OAKLAND -- Jesse Hahn stamped an exclamation mark on his return to the A's rotation Saturday afternoon with a sensational performance against the Astros. The right-hander filled the zone with strikes, worked efficiently and, simply put, was a treat to watch.Hahn covered 6 2/3 innings of the A's 2-0 victory,
OAKLAND -- Jesse Hahn stamped an exclamation mark on his return to the A's rotation Saturday afternoon with a sensational performance against the Astros. The right-hander filled the zone with strikes, worked efficiently and, simply put, was a treat to watch.
Hahn covered 6 2/3 innings of the A's 2-0 victory, holding Houston to three hits and minimizing bullpen usage amid a demanding week-long stretch for Oakland relievers.
"I don't know that I've seen him better than that," A's manager Bob Melvin said. "Velocity, movement, mixed his pitches, throwing his curveball for a strike, mixing in a changeup, and you're throwing 96, 97 mph and throwing strikes. About as good as we've seen him."
Hahn made quick work of his division foes with an aggressive approach that stemmed from a newfound confidence from Triple-A Nashville, where he used four outings to prove his worth again as a big league option. The way he pitched Saturday, he re-emerged as a likely mainstay.
The right-hander tallied 18 first-pitch strikes from a pool of 23 batters faced. Six times, he recorded outs on the first pitch, needing 12 or fewer pitches in four of his innings, showcasing a lively fastball that routinely hit 96 mph -- occasionally touching 97 -- and a slow, devastating curveball, his signature pitch.
An effective sinker helped him total 12 ground-ball outs, including a pair of double-play balls, compared to just one out in the air. He struck out four and walked two.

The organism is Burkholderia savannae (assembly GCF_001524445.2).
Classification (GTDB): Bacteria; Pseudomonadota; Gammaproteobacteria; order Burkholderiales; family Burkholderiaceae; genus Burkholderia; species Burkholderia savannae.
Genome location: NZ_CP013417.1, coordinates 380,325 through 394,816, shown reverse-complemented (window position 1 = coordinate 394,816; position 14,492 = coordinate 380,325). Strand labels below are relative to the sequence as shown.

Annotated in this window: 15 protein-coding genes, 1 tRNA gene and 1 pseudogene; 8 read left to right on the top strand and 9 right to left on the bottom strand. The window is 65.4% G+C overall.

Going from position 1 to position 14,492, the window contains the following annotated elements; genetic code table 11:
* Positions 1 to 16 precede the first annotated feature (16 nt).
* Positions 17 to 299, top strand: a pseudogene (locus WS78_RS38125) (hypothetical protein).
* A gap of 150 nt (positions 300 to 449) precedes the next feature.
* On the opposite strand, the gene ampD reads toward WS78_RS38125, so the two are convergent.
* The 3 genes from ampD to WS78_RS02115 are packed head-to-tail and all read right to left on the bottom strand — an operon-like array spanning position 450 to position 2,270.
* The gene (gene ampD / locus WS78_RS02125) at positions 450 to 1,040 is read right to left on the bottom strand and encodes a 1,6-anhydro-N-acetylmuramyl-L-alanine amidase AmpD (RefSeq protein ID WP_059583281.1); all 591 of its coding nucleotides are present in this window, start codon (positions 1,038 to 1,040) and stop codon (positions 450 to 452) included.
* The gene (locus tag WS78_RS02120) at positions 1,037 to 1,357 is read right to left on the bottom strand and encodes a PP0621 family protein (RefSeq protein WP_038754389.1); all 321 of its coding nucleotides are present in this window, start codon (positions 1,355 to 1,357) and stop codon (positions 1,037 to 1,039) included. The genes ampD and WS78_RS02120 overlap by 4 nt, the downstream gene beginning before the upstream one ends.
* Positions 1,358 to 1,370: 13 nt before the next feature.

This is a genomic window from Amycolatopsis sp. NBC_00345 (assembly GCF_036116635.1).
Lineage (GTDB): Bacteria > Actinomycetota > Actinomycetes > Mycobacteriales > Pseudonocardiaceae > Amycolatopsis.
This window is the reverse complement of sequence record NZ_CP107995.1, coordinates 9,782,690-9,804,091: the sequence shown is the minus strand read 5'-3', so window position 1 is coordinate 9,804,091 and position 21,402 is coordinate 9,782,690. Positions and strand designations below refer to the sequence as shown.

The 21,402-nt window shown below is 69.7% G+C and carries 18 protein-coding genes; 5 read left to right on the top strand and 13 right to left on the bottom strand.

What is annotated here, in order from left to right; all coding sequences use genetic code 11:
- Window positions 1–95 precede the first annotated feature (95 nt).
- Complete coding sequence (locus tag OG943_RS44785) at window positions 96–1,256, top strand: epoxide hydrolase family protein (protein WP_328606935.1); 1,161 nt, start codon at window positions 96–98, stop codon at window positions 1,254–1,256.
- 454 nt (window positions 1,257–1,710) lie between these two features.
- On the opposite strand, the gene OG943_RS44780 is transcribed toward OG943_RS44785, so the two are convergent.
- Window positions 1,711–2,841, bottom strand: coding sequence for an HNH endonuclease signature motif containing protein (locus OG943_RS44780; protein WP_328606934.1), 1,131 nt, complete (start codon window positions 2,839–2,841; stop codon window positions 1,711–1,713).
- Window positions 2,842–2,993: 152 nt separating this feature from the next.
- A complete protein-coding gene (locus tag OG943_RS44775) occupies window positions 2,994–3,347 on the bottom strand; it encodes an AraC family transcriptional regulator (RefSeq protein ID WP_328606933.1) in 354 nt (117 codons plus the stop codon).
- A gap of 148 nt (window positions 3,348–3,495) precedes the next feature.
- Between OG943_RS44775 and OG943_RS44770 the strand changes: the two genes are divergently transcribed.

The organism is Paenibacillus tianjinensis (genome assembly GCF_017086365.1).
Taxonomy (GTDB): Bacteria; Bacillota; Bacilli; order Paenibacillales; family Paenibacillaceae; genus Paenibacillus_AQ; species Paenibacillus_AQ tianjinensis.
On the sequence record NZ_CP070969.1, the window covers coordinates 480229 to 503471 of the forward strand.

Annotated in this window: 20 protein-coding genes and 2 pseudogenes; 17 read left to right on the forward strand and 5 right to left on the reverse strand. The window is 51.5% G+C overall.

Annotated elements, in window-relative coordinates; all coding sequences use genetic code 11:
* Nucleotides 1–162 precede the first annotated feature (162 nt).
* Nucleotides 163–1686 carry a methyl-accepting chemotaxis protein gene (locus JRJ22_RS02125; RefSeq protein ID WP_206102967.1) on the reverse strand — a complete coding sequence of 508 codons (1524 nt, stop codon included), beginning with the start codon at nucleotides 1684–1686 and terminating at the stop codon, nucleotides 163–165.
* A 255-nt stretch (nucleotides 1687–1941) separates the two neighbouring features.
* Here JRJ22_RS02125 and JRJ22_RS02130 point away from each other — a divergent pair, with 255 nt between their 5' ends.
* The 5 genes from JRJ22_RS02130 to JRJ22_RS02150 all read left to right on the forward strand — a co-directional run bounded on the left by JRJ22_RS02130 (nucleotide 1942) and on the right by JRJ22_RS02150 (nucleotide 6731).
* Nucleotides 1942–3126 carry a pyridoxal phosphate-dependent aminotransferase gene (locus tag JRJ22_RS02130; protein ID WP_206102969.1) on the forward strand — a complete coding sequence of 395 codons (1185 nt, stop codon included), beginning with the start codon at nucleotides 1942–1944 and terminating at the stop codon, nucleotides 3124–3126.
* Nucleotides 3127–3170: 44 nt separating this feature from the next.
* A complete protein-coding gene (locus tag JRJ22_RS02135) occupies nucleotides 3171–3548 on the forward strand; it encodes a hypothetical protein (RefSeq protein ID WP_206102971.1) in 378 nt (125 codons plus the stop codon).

"That's the best stuff I've had all year," Hahn said. "I was throwing strikes. That was the most important thing, strike one and being able to put hitters away.
"It helps a lot, it keeps my tempo there, keeps me working fast, and I'm at my best when I'm working fast."
Hahn's spring struggles that led to a month-long Minor League stint were long forgotten by the time he exited in the seventh to a warming applause from the home crowd, which witnessed his first big league victory since July 1, 2015 -- the same date his season essentially ended because of a forearm strain.
"Those guys were awesome," Hahn said. "It just felt great. I felt comfortable, like I need to be here, and to walk off and hear that was very special. I was just excited to be back out there and have a good one. Overall, a great team win."
"Just watching him pitch, his mechanics are so good," closer Ryan Madson said. "He was throwing the ball hard. I didn't realize he threw that hard, and obviously the great curveball. He had that going from the get-go. With those two pitches, man, he can stay here for a while."
Jane Lee has covered the A's for MLB.com since 2010.